Home > Around Town > Carp rock: A Conversation With The Rutabega's Joshua Wayne Hensley
Carp rock: A Conversation With The Rutabega's Joshua Wayne Hensley
By John Hubner
Fort Wayne Reader
Carp Rock. You may be wondering just what in the hell carp rock is. I wondered that myself after seeing it mentioned on The Rutabega's Bandcamp page. "The Rutabega is a Carp Rock duo from South Bend, Indiana." Despite my curiosity and mild anxiety after reading that I continued on and hit play on their album "brother the lights" don't work and those reservations and anxiety were washed away the moment "come back big brother"started playing. A mix of Built To Spill guitar bombast and early My Morning Jacket reverbed expanse, the song is as epic as it is just plain beautiful. Listening to The Rutabega's discography you get the vibe of big landscapes; cold, gray sunrises, pastoral yet lonely walks, and the big sky hovering over your every move.
The Rutabega are Joshua Wayne Hensley on guitar and vocals and Garth Mason on drums. As good as their music is they're still local guys living in and around South Bend, Indiana, writing and recording these amazing songs in the land of Nortre Dame football and amazing polish sausage. The Rutabega recently released the "shiny destination" 7"(check it out, it's great) on Triple Eye Industries. I talked with Mr. Hensley recently about the single and how the band came to be.
J. Hubner: So tell me about the history of The Rutabega. How did it all start? What bands had you been in previously? Are you originally from South Bend?
Joshua Wayne Hensley: I was in a 5 piece band called Space and Noise Productions in the early aughts. We were based in the South Bend area. During 2001 I had started recording a group of songs that didn't really fit with what Space and Noise was doing. I was mainly just recording the songs at home on my 4-track so I wouldn't forget them, but at some point I realized that I had an album's worth of songs. Even though they were pretty rough around the edges, I was happy with how they turned out and decided to try to do something with them. I sent the songs to my friend Marc who runs Johann's Face Records and he said he wanted to release them as an album. That became the first Rutabega album – Cobus Green.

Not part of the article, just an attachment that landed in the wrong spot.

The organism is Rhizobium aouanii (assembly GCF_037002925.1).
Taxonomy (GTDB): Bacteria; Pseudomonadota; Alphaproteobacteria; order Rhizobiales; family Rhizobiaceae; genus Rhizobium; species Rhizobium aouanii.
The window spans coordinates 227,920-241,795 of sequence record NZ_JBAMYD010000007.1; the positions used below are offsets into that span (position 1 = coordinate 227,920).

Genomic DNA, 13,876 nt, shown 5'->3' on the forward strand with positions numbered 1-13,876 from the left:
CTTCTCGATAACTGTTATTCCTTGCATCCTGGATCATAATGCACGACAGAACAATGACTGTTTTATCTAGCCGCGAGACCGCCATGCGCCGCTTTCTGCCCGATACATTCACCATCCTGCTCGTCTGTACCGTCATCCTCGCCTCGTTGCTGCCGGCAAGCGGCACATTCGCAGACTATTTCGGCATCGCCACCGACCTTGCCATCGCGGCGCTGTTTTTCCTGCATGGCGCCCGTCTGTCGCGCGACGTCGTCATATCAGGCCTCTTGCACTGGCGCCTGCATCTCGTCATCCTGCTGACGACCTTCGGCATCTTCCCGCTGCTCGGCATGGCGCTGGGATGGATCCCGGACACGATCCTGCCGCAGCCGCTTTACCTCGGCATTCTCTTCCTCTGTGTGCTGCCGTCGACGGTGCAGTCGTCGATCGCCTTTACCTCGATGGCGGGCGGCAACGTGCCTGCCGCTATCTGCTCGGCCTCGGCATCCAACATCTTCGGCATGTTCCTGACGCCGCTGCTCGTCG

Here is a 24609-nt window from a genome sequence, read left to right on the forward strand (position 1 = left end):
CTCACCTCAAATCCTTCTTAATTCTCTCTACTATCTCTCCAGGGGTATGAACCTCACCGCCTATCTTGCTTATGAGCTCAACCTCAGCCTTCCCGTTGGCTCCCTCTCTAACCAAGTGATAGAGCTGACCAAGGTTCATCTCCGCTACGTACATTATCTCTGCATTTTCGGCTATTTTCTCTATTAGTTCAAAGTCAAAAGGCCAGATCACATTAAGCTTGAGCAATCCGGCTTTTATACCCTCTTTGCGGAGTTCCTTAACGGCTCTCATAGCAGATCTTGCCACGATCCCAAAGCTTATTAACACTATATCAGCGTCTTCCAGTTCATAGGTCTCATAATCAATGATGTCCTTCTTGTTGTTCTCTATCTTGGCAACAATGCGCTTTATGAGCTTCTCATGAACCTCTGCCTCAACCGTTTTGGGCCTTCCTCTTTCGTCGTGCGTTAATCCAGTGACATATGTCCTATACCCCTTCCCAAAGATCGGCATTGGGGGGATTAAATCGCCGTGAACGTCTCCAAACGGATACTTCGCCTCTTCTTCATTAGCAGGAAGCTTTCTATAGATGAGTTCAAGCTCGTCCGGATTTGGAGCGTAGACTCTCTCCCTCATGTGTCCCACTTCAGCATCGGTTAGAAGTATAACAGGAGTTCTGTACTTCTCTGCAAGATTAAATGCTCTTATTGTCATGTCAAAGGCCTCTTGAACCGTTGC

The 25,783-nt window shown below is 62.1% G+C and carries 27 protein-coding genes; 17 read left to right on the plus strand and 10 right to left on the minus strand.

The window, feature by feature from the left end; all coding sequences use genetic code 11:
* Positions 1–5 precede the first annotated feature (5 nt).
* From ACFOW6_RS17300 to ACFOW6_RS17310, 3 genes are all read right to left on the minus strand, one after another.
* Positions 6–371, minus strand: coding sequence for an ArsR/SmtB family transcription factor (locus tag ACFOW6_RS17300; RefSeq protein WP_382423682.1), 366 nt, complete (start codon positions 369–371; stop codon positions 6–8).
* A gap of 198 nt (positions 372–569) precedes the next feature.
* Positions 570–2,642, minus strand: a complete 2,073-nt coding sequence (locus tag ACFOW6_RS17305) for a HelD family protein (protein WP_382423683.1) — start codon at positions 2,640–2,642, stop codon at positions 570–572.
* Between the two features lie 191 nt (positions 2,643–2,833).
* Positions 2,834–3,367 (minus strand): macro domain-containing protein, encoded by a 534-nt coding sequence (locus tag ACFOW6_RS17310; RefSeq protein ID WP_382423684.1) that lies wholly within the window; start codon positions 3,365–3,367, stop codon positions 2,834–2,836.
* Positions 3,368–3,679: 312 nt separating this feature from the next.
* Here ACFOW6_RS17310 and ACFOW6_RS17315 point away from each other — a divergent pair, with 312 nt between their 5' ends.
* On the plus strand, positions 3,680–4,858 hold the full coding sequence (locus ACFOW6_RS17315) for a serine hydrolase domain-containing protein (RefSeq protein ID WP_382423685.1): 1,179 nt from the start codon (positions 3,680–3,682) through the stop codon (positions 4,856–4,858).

JH: When I first heard The Rutabega I was reminded of bands from the Pacific Northwest like Built To Spill and Helio Sequence, which is a very good thing to my ears. Who are some of the bands that may have informed the sound of The Rutabega?
JWH: I love Built To Spill, so I'll take it! I've always just played what came out naturally, so I have a hard time answering that question. The Rutabega has been compared to Guided by Voices, Sunny Day Real Estate, and Elliott Smith; and I'm not mad about that. The Beatles and Nirvana were the bands that made me want to start playing music.
JH: In the beginning the songs seemed like a very personal thing. Cobus Green is very sparse and minimal. Almost this "Nick Drake in outer space" vibe. With each new album things got a bit more grounded but grander. Were you feeling your way around for the sound?
JWH: My approach has always been to let the songs lead the way. I'm not the best planner, so I just go by what feels right to me. I've also been pretty fortunate to have people I trust to collaborate with along the way. The Rutabega started as a solo project, but from 2002-2004 it was a 3 piece band with my friends Jared Myers and Matt Morgan. My wife Emily Trimboli-Hensley has also been contributing since 2004's album, These Knotty Lines. She sang on a couple of those songs before we were married, and she is still a big part of The Rutabega.
JH: When did you make The Rutabega a duo with Garth Mason? How did you two get together?
JWH: Garth had actually recorded Space and Noise Productions back in 2001, and we remained casual friends who would see each other occasionally at shows. Garth and Emily had a mutual friend, Matt Miller, who passed away in early 2011, and they ended up road-tripping to Matt's funeral in Kansas City. After the funeral, we decided to start getting together with Garth more often. We started having weekly dinners together and we would always end up in the basement playing music afterwards. I hadn't been doing much as The Rutabega for a while, but was asked to play a show with some friends in Indianapolis. I was really enjoying making music with Garth, so I asked him if he wanted to play drums at that show. We had a great time and liked the simplicity of playing as a duo so we decided to keep going.